Posts Tagged ‘Catalina Islander’

Pat Jamieson and I never met face to face, but we were co-workers. We exchanged emails and phone messages on Wednesdays and Thursdays. She was a delight to work with. I was sad when she left the Islander. I was sorry when she left the Island. I wish she were still here. Farewell, Pat.

One of the goals of this blog is to help people write better columns, press releases and letters to the editor. Another goal is to simplify the work the editor and I do in the Catalina Islander. The faster we get done with the editing, the more time we can put into finding stories to tell about the Island of Romance.

To that end, I respectfully suggest you write short sentences. It is easier for readers to read and remember information in short sentences. It is easier to write short sentences. You are less likely to run into complicated punctuation questions if you write short sentences.

How short? Sadly, there’s no good answer to that question. My personal rule of writing says that any sentence longer than 50 words should be reconsidered.

I also try to keep the first sentence in every article to 25 words or less. That doesn’t always work, but that’s the goal I set. The longest sentence in this blog is 23 words

One suggestion: Read your copy out loud. If a sentence sounds awkward to your ears, rewrite it. If you have to pause for breath while reading the sentence, convert the information to two sentences.

Warning: snobs hate short sentences. Snobs maintain that only children write short sentences. Snobs like to criticize writers both professional and amateur for writing short sentences. Ignore them. Few published snobs have ever earned a living from writing.

The real test of good writing is this: did anyone read your article, poem or short story all the way to the end? Seriously. Back in journalism school, I was taught that 75 percent of my readers would only read the headline and then move on. Of the remaining 25 percent, only 75 percent would read beyond the first paragraph.

A ’60s-era movie I saw years ago ended with the words: “The most, to say the least.”

Having said that, I’ll say no more until next week.

First, let me say that I respect the good taste of anyone who wants their story told by the Catalina Islander. That said, there are some things you should know.

Editors never guarantee that a submission to the paper will be published.

If you do submit something, just send a simple press release by e-mail to editor@thecatalinaislander.com. Include the time, day of the week, date and address of the event.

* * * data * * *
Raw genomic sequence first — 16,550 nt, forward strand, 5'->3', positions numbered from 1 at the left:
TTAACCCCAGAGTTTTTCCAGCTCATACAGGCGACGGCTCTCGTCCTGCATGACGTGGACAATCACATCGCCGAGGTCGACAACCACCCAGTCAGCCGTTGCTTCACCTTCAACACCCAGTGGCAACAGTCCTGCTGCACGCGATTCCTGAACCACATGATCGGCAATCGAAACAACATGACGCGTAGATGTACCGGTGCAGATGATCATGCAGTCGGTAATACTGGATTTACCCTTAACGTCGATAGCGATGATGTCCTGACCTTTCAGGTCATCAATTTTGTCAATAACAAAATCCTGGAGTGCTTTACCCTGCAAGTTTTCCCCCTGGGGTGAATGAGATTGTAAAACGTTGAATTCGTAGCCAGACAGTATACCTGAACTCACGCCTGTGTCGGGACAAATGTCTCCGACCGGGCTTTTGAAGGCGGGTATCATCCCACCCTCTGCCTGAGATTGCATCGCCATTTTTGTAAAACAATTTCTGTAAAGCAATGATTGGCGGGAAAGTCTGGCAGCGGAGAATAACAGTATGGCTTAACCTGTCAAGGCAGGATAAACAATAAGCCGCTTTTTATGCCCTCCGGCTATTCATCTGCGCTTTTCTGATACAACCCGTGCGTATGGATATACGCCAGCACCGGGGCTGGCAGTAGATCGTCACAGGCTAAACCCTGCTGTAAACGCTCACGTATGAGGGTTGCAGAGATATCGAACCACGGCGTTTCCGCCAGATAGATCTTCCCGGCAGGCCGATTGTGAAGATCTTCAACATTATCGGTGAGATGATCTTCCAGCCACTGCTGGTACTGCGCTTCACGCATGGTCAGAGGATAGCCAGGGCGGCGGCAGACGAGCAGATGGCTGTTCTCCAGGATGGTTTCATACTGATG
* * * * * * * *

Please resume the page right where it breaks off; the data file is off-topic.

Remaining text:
I once edited a press release from a man who got the name of the event wrong, the subject of the event wrong, the date and time of the event wrong and the address where the event would take place wrong. His wife said: “I’m never asking my husband to write a press release again.”

I have the strangest feeling those mistakes were no accident.

However, the husband did do one thing right: he included contact information for the editors. If you don’t want the public to know your contact information, make sure the information appears after the words “media only.”

I can’t over-emphasize the importance of contact information. I’ve seen stories go unpublished because the publications I worked for had no way to contact the person who submitted a story. I once read a press release that went on-and-on about how important the event in question was—but failed to tell me where the important event was taking place. Fortunately, that writer did include contact information—and the story eventually made its way into print.

It’s too soon to assess 2013. The only thing we know for sure is, the year just started. The Islander has finished its annual review of the year just past.

Promoting tourism will remain a critical issue on the Island. It doesn’t take a rocket scientist to figure that out. Harder to figure out are what stories you folks would like to hear. We’d like to know what stories you’re interested in as we begin the New Year … and hope that the number 13 proves lucky overall for Catalina Island (and our friends overtown).